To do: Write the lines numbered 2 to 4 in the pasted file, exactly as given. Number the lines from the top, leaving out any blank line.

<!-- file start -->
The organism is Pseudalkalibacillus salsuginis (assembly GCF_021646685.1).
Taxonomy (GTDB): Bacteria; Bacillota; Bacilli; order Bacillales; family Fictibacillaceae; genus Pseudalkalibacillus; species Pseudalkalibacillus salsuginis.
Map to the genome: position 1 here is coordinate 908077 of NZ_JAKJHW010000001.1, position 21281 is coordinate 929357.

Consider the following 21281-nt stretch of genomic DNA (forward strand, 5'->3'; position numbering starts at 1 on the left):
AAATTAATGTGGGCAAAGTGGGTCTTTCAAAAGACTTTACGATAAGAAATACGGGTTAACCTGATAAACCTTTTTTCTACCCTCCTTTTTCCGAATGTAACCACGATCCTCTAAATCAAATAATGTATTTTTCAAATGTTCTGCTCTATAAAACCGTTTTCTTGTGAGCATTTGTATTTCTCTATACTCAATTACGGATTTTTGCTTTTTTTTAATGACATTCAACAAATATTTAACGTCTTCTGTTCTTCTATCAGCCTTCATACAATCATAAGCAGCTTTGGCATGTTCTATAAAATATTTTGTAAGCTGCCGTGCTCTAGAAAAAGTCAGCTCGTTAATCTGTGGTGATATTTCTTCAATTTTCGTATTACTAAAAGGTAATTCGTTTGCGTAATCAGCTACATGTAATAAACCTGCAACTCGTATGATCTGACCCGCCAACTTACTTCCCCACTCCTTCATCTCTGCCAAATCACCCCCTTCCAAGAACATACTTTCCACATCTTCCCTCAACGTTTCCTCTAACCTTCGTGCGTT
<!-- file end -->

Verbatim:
Taxonomy (GTDB): Bacteria; Bacillota; Bacilli; order Bacillales; family Fictibacillaceae; genus Pseudalkalibacillus; species Pseudalkalibacillus salsuginis.
Map to the genome: position 1 here is coordinate 908077 of NZ_JAKJHW010000001.1, position 21281 is coordinate 929357.

Consider the following 21281-nt stretch of genomic DNA (forward strand, 5'->3'; position numbering starts at 1 on the left):